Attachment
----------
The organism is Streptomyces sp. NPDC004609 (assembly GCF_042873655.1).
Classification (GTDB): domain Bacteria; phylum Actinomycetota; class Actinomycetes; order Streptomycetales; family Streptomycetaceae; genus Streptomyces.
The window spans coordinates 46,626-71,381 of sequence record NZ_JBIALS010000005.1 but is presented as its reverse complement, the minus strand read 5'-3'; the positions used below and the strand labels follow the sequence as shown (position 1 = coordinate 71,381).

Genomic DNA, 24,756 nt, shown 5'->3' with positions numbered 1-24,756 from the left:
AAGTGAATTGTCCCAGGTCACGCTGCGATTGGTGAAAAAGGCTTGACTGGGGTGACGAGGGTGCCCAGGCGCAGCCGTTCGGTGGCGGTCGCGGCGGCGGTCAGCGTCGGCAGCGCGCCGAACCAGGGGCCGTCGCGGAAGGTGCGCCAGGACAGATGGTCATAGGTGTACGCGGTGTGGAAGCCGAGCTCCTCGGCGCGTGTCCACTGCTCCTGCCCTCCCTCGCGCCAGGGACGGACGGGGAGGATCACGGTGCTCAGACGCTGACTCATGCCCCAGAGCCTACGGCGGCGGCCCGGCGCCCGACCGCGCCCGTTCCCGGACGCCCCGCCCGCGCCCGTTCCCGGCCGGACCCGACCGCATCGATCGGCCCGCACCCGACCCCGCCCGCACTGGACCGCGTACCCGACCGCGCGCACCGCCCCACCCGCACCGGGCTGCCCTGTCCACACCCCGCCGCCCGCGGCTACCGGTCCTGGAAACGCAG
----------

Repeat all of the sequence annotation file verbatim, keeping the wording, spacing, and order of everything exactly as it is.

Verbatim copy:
The organism is Streptomyces sp. NPDC004609 (assembly GCF_042873655.1).
Classification (GTDB): domain Bacteria; phylum Actinomycetota; class Actinomycetes; order Streptomycetales; family Streptomycetaceae; genus Streptomyces.
The window spans coordinates 46,626-71,381 of sequence record NZ_JBIALS010000005.1 but is presented as its reverse complement, the minus strand read 5'-3'; the positions used below and the strand labels follow the sequence as shown (position 1 = coordinate 71,381).

Genomic DNA, 24,756 nt, shown 5'->3' with positions numbered 1-24,756 from the left:
AAGTGAATTGTCCCAGGTCACGCTGCGATTGGTGAAAAAGGCTTGACTGGGGTGACGAGGGTGCCCAGGCGCAGCCGTTCGGTGGCGGTCGCGGCGGCGGTCAGCGTCGGCAGCGCGCCGAACCAGGGGCCGTCGCGGAAGGTGCGCCAGGACAGATGGTCATAGGTGTACGCGGTGTGGAAGCCGAGCTCCTCGGCGCGTGTCCACTGCTCCTGCCCTCCCTCGCGCCAGGGACGGACGGGGAGGATCACGGTGCTCAGACGCTGACTCATGCCCCAGAGCCTACGGCGGCGGCCCGGCGCCCGACCGCGCCCGTTCCCGGACGCCCCGCCCGCGCCCGTTCCCGGCCGGACCCGACCGCATCGATCGGCCCGCACCCGACCCCGCCCGCACTGGACCGCGTACCCGACCGCGCGCACCGCCCCACCCGCACCGGGCTGCCCTGTCCACACCCCGCCGCCCGCGGCTACCGGTCCTGGAAACGCAG